through a 50 cm long column filled with Carbon Fiber Composite Molecular Sieves TIM-2. The tests were done a various temperatures and at constant flow rate; the gas was vented out at atmospheric pressure. The pressure shown on this plot (in the range of 10-5 Torr) is the actual partial pressure of components in the mass spectrometer chamber.

Figure 4: Example of breakthrough nitrogen and oxygen mass spectrometer signals measured for sample TIM-2 after injection of 5 mL air at various temperatures. Flow rate of He carrier was 30 cc/min.

The result of Fig. 4 shows that the peaks corresponding to N2 and O2 downstream the column were overlapped. The area under each peak corresponds to the concentration of that component in the mixture and reflects the air composition (roughly 21 vol % O2; 79 vol % N2, traces of Ar, CO2, H2O etc). In order to better evaluate the effectiveness of N2 每 O2 separation, the mass signals for N2 and O2 were normalized to the peak maximum of each component; the results for four different temperatures are shown in Fig. 5.
This test result shows that (1) separation of N2 每 O2 is possible, with the N2 peak being delayed with respect to the O2 peak; (2) the delay of N2 peak increases as the temperature is lowered below room temperature; (3) the separation was not very efficient in the test conditions selected, but could possibly be improved by adjusting the flow rate, length of the separation column, and the volume of sample injected.

Figure 5: Normalized mass spectrometer signals for N2 (blue) and O2 (red) breaking through a 50cm column packed with Carbon Fiber Composite Molecular Sieves TIM-2 material after injection of air at various temperatures. The flow
rate of carrier gas (He) was 30 cc/min

Figure 6 shows the results of a similar test with the Carbon Fiber Composite Molecular Sieves material K2-B.

Figure 6: Normalized mass spectrometer signals for N2 (blue) and O2 (red) breaking through a 50cm column packed with Carbon Fiber Composite Molecular Sieves K2-B material after injection of air at various temperatures. The flow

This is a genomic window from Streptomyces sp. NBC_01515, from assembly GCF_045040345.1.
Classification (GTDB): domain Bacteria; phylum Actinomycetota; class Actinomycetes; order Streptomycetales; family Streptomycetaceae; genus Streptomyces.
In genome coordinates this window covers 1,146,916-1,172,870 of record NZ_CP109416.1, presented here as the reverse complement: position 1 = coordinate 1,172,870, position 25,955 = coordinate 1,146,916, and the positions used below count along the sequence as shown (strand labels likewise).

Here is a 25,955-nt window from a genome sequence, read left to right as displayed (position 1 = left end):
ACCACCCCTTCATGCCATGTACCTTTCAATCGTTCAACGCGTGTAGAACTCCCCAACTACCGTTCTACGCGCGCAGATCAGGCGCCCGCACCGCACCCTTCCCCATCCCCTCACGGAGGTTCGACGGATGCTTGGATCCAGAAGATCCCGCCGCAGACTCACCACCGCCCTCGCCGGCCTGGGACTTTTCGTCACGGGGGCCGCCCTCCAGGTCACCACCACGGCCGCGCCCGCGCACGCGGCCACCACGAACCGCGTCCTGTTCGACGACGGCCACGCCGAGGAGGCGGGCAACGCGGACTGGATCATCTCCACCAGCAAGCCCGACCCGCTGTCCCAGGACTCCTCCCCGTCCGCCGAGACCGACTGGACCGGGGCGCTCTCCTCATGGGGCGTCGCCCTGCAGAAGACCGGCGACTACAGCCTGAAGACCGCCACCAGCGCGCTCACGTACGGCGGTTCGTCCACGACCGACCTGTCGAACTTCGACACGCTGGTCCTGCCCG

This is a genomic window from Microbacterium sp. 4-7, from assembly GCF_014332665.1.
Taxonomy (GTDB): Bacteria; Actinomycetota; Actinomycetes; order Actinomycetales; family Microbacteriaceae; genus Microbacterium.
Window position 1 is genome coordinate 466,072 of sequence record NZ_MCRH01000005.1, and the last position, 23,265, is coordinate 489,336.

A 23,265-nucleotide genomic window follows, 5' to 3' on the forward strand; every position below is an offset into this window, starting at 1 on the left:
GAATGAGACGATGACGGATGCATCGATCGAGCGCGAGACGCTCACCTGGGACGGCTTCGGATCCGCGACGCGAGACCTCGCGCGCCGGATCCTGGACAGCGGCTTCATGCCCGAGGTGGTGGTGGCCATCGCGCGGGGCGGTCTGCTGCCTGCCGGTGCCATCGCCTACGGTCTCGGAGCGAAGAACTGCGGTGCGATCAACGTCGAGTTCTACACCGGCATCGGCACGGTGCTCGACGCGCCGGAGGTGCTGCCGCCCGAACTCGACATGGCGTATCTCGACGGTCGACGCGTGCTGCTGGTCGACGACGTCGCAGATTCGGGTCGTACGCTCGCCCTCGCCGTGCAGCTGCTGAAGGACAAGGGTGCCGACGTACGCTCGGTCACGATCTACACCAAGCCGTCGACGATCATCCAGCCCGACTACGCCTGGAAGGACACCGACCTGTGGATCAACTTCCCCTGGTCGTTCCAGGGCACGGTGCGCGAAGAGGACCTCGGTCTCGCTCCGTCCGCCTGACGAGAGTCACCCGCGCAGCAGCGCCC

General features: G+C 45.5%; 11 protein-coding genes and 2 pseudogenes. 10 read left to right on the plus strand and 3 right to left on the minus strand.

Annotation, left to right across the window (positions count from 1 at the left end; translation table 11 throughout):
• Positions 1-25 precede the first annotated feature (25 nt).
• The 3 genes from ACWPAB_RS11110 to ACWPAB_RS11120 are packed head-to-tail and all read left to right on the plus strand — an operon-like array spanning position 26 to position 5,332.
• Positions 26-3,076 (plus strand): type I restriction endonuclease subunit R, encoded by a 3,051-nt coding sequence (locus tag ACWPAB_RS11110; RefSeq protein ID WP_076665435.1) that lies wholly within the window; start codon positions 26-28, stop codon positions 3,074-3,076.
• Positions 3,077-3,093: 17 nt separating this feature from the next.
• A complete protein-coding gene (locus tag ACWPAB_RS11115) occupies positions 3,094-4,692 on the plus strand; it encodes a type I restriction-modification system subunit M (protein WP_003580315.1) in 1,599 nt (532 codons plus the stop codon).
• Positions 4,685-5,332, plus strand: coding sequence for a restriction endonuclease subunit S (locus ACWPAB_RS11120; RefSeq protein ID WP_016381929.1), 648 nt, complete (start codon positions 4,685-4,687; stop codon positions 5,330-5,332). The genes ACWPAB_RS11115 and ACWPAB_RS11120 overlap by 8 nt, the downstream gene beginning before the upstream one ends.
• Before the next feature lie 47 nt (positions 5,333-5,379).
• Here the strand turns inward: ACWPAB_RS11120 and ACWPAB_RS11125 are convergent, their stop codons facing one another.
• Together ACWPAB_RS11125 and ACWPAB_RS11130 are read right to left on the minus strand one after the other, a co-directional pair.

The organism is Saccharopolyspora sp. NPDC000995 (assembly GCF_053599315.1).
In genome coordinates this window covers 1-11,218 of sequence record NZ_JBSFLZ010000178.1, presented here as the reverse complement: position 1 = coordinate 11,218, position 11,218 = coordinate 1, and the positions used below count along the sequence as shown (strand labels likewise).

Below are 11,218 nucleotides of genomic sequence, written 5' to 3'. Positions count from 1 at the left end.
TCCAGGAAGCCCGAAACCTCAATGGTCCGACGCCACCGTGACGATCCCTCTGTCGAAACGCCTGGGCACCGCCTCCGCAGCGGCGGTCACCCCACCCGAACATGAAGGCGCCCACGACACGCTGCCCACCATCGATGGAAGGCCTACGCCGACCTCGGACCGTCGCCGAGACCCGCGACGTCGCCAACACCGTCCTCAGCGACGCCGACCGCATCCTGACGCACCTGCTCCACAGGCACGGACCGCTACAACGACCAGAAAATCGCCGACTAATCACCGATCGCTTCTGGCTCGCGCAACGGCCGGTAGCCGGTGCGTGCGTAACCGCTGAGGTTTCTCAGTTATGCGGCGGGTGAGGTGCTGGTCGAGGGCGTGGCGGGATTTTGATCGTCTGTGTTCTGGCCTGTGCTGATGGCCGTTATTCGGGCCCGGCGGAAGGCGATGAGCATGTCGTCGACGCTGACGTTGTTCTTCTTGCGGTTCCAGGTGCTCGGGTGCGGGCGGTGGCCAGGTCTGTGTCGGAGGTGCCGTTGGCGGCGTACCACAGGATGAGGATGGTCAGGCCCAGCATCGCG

rate of He was 15 cc/min.
A common trend observed by comparing the two sets of results is that lowering the temperature induces a gradual delay of the nitrogen peak with respect to the oxygen peak. The effect of temperature is greater for the TIM-2 material Carbon Fiber Composite Molecular Sieves sample for which the N2 peak is delayed more at lower temperatures.Comparison of porosity data (Fig. 3) shows that TIM-2 has the largest volume of micropores in the 5 每 7 ? range (which is the range of pore widths efficient for molecular sieving separation of O2 and N2); larger micropores and small mesopores are also present. Little separation is detected at room temperature for this material, but separation is enhanced at lower temperatures. In contrast, although separation occurs even at room temperature on the Carbon Fiber Composite Molecular Sieves K2-B material, lowering the temperature causes the overlap of the two peaks. This material has a very narrow porosity distribution, with narrow micropores distributed in the 5 每 7 ? range (but with lower pore volume in this range); larger micropores and mesopores are absent. The results of Table 1 also show that the access of N2 to the internal porosity is more restricted on this material. The combination of these factors determine the occurrence of N2 每 O2 separation at room temperature on the K2-B sample, which is taught to be caused by its narrow pore distribution. Separation selectivity is gradually lost at low temperatures (Fig. 6) probably because of the blockage of narrowest pores by selective adsorption of gas molecules at low temperature.

3.2 Zeolite
Zeolite 13X, with internal channel openings between 7.5 - 9 ?, is an industry standard for air separation and gas purification based on molecular sieving. [22,23] A sample of zeolite 13X (beads, 1.5-2 mm) was used in this project as a reference material. A temperature effect similar to that shown in Fig. 3 for Carbon fiber composite molecular sieves, though more clearly defined, was observed for this zeolite (Fig. 7). Although the column length used in this test was shorter (30 cm), air separation was more efficient, and improved greatly with lowering the temperature. Another trend, also observed with the Carbon fiber composite molecular sieves materials, was seen: lowering the temperature caused a delay of the nitrogen peak with respect to the oxygen one. This observation shows that the separation mechanism is the same for all three materials, i.e. it is based on kinetic separation during diffusion in narrow nanopores.